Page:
When not working with popular music’s most infamous eccentrics, from Björk to FKA twigs, Venezuelan producer Alejandro Ghersi, known alternatively under his musical moniker of Arca, crafts disturbing and diseased soundscapes that inhabit the darkest crevices of electronic music’s underground scene.  Recently, it seems that Ghersi has been focussed on increasing the creep factor of the Arca name to its highest degree, with the title of his previous studio album, Mutant, and its unpleasant album cover acting as apt reflections of the artist’s music.  Arca’s disquieting image has continued onto his latest, self-titled project, with its artwork being as unsettling as ever, and with the music videos associated with the singles from this release playing out like body horror blockbusters on LSD.  Beyond the heightened menace of Arca’s appearance, Ghersi’s newest full-length release marks a striking musical alteration to his eerie electronic stylings, that being the inclusion of vocals from the DJ himself, with his singing being the central focus of a significant portion of these pieces.  Of course, being an Arca album, the producer’s vocal input seeks to contribute to the musical freak show, with his performances being unsettling to say the least, at times even descending into a mess of gargled gibberish.  However, with Arca being heavily centred around its creepy complexion, arguably even more so than previous Arca records, an issue that recurred on the project’s previous two studio albums appears here once again, that being the sacrificing of sufficient song structures in favour of this striking aesthetic.  Mutant, with many of its compositional ideas given sufficient time to come to fruition within longer track lengths, saw an improvement from Arca’s debut album, Xen, which had a tendency to make only a minimal attempt to flesh out its compelling motifs.  In terms of how Arca compares to its precursor, therefore, it feels almost as if Ghersi has taken a step back towards his habit of insufficiently conveying his admittedly enthralling musical stylings within somewhat insular song structures, with the appeal of this record being hinged perhaps too heavily on its disturbing appearance.  Ultimately, therefore, Ghersi once again demonstrates his keen ear for ghoulish, brooding electronic soundscapes, but often fails to fully actualise these intriguing ideas.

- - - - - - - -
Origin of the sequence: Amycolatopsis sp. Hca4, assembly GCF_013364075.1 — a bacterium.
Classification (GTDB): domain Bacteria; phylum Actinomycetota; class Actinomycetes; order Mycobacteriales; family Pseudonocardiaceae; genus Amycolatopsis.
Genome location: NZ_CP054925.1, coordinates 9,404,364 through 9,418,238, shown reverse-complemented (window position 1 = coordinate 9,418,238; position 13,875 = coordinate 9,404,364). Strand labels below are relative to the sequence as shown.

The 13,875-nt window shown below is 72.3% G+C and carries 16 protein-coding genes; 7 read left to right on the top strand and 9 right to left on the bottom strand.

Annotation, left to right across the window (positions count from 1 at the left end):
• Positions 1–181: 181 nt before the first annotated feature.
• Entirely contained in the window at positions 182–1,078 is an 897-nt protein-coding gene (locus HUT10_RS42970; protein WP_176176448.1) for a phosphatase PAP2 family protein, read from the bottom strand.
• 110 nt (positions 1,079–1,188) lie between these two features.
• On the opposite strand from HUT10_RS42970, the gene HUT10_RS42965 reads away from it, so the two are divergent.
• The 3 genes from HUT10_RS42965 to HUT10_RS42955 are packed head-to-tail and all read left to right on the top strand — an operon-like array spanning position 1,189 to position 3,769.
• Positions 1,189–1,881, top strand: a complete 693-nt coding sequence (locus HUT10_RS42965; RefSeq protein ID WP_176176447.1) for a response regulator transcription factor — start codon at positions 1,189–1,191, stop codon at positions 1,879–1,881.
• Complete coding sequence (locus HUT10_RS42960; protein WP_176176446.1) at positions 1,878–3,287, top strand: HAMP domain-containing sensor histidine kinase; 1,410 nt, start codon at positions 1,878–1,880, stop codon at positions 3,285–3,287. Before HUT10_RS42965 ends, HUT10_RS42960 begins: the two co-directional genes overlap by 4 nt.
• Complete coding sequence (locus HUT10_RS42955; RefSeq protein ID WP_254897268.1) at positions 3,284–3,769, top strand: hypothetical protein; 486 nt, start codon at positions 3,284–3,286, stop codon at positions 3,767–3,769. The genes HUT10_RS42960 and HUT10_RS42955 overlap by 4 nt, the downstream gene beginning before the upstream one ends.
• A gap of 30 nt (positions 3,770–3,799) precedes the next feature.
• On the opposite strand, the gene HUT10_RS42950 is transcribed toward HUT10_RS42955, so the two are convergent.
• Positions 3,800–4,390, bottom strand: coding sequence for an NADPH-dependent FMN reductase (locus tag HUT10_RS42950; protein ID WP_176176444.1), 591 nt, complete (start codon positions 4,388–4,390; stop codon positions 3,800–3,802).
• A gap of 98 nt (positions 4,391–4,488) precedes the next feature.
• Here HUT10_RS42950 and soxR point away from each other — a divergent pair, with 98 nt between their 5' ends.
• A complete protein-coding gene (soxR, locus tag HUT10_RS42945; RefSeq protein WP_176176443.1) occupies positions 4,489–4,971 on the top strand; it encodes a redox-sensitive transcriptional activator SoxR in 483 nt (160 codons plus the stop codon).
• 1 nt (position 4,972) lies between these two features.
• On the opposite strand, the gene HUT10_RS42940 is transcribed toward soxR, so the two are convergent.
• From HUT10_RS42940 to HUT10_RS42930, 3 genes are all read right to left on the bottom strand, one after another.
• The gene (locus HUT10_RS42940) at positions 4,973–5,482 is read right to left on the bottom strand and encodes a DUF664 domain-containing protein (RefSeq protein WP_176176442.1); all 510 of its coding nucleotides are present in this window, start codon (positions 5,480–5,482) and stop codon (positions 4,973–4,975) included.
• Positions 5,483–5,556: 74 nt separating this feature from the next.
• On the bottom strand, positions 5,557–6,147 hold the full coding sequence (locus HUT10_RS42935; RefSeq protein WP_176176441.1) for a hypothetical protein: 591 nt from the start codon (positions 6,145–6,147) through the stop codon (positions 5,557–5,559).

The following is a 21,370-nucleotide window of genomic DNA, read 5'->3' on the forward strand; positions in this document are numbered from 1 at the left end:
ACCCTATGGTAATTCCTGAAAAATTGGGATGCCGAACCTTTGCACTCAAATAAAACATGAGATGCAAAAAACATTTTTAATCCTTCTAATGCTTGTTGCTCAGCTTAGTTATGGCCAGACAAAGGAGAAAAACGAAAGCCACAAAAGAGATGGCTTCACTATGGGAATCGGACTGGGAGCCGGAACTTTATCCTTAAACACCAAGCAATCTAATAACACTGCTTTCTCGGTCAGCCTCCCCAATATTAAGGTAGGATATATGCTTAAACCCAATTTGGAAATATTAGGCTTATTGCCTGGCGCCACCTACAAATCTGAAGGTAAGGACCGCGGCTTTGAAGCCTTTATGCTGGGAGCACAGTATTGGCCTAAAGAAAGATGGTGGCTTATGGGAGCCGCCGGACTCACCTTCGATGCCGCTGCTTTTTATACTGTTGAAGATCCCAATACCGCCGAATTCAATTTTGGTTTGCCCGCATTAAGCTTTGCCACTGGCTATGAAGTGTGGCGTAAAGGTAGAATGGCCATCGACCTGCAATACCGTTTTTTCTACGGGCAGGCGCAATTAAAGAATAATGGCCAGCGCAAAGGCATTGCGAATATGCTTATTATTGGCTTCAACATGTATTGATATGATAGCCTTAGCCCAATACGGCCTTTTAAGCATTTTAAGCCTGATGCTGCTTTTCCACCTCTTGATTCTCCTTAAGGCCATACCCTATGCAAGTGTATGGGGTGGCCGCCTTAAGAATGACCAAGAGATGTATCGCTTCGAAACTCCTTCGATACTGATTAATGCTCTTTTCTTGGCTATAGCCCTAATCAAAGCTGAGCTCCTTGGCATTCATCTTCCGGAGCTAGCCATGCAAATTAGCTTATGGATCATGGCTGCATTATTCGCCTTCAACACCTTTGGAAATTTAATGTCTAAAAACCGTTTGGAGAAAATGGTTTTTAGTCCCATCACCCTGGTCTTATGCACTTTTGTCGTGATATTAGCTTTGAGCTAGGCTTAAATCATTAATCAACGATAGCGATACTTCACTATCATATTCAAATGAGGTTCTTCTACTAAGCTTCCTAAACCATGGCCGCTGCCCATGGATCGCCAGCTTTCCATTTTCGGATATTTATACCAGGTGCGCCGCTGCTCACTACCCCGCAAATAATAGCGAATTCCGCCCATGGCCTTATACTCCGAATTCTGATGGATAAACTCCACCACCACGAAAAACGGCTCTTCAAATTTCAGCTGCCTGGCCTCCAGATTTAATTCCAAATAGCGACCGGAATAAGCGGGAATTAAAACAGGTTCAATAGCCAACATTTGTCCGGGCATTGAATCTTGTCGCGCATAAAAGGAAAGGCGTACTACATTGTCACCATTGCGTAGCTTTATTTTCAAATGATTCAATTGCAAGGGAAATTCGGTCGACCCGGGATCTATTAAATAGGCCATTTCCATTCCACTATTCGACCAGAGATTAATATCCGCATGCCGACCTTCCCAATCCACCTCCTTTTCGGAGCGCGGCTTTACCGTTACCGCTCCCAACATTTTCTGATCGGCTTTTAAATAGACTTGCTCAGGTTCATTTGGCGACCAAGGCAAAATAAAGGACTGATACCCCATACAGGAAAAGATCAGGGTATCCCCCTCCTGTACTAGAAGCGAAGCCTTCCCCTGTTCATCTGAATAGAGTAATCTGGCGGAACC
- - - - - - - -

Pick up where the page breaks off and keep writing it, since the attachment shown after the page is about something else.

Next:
As has been the case with previous Arca albums, there is no shortage of captivating concepts displayed on this newest project, rather these left-field ideas are not always presented in a way that complements them all that well or even translates them into a satisfying listening experience.  On Arca, there is perhaps no better example of this than the track Whip, wherein Ghersi literally samples the noise of a whip and cuts it up in various ways as to form a short composition out of it.  Not only is such an endeavour fantastically inventive, but it also serves as a fitting reflection of the violent and sometimes sexual undercurrents to Arca’s artistic presentation, through not solely the music, but also the visual artwork associated with the project.  What’s even more impressive is just how well the recording of these whipping noises is captured, with the whip sounding pristinely vivid and as startlingly vicious as it should.  The way in which Ghersi chops up the whipping sample and constructs these sounds into discernible rhythmic structures, whilst the production laces the recording with booming echoes that bounce around the mix, is executed masterfully, with the abrupt bursts of plummeting electronics complementing the general abrasiveness of the track exceptionally well.  Unfortunately, however, just as the crushing chaos starts to take form into what sounds like the beginning of an elaborated piece, the track suddenly ends, which is disappointing given that things seemed to just be getting started.  What’s more, being the shortest track on the record at just over a minute in length and one of the few cuts not to feature any vocal input from Ghersi, Whip can’t help but feel like a novelty interlude track.  Given that the musician had shown that he knew how to manipulate this simple but creative idea as to transform it into something really special, a fully-formed composition seemed perfectly possible and would have served this idea far better, extending it beyond the status of a brief, quirky detour.  Rather frustratingly, the second shortest song in the tracklisting, Saunter, is another of the album’s most intense and commanding moments, but is confusingly cut short with no real justification.  The plucky synth melody that carries the song is as creepy as it is captivating, whilst the mess of skittish electronics that form under it only emphasise its brooding darkness.  The way in which the layers of bass and various countermelodies build on the main synth progression is almost orchestral, as if the listener is being guided by the music through a hallway and towards a theatre, where we are sat down and treated to a moving, borderline operatic vocal performance from Ghersi.  However, yet again, just as it feels as if the piece is about to unfold in front of us, the track simply ends.  Across its two-minute duration, the way in which Saunter had progressed pointed so heavily towards a fully fleshed out composition that its blunt ending is a massive disappointment.  It’s moments such as these that make the listening experience of Arca almost frustrating at times, with some of its most gripping musical moments being dropped far too quickly, making them seem essentially like short sonic samplers for longer songs that we never hear.